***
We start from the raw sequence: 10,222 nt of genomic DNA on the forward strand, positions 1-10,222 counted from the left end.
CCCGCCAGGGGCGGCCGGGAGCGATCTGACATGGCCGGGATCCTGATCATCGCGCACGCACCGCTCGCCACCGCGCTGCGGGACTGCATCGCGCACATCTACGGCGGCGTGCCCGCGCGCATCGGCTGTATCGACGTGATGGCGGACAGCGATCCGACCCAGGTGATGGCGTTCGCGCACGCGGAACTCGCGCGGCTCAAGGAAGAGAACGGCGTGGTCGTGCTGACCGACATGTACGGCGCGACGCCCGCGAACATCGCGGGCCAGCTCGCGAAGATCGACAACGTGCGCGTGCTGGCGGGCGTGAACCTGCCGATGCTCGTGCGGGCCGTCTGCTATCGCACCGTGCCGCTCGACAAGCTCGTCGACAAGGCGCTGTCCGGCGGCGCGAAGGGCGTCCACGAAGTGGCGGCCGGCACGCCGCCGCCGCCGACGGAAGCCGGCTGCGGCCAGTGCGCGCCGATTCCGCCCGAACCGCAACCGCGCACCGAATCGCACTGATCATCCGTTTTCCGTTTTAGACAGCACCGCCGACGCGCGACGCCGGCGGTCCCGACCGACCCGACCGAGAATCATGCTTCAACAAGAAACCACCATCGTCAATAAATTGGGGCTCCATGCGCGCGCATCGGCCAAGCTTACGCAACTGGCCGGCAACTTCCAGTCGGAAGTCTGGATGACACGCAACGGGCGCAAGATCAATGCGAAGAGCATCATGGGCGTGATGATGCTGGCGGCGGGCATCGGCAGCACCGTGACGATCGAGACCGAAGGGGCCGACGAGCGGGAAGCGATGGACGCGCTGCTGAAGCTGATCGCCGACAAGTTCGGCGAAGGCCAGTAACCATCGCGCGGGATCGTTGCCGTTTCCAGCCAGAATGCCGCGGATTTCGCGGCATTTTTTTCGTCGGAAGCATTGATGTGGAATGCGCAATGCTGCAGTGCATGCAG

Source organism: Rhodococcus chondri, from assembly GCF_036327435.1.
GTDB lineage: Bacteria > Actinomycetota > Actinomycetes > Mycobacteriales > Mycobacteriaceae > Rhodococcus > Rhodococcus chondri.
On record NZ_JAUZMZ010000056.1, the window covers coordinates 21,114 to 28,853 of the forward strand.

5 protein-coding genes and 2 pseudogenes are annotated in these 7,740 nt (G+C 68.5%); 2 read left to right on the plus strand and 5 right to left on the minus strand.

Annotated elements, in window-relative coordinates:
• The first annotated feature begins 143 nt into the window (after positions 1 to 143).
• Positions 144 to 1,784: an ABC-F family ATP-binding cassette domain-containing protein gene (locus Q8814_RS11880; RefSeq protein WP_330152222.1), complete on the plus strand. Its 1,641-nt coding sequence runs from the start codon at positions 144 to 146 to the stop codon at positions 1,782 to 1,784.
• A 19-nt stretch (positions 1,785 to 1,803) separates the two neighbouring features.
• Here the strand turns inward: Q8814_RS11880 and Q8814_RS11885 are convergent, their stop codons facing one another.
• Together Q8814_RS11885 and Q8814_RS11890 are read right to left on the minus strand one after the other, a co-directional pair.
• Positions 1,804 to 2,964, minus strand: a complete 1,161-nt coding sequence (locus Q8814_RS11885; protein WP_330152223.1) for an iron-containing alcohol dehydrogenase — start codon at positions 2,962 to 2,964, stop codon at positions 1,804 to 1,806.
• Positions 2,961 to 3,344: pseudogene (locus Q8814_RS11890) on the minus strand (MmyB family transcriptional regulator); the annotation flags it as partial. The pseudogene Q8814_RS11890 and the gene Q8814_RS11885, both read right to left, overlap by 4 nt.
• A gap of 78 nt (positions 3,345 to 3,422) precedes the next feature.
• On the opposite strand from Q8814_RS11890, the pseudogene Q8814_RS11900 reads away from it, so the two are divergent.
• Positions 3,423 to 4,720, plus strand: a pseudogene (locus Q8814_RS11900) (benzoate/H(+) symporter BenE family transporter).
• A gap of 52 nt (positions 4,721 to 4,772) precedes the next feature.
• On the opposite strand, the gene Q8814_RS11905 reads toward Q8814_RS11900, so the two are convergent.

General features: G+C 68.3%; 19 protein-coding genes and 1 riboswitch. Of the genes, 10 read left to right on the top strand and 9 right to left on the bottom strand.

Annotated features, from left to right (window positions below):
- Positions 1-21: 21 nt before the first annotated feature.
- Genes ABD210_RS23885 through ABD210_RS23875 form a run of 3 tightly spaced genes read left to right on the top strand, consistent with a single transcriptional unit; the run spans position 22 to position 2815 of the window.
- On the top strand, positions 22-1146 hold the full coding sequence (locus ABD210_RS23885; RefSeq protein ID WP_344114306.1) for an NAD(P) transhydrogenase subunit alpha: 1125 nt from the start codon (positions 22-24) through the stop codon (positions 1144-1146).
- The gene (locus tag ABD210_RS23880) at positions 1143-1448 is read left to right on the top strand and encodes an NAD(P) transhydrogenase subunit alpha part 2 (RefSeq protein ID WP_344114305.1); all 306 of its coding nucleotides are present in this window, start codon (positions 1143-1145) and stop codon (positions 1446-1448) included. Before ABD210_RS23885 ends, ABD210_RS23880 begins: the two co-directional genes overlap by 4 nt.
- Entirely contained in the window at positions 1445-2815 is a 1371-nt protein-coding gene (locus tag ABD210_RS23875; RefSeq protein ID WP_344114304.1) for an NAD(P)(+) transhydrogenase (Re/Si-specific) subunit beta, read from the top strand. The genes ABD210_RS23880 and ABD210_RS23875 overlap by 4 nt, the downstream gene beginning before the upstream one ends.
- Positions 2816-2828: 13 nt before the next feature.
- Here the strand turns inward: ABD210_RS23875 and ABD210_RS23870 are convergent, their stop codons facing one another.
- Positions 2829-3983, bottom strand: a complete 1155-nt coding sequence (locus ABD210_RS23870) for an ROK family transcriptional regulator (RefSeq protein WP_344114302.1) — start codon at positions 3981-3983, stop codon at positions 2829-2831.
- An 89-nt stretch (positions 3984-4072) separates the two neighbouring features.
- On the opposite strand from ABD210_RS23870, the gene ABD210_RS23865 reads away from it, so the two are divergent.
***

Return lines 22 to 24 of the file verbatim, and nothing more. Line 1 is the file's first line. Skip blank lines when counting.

- Positions 1-21: 21 nt before the first annotated feature.
- Genes ABD210_RS23885 through ABD210_RS23875 form a run of 3 tightly spaced genes read left to right on the top strand, consistent with a single transcriptional unit; the run spans position 22 to position 2815 of the window.
- On the top strand, positions 22-1146 hold the full coding sequence (locus ABD210_RS23885; RefSeq protein ID WP_344114306.1) for an NAD(P) transhydrogenase subunit alpha: 1125 nt from the start codon (positions 22-24) through the stop codon (positions 1144-1146).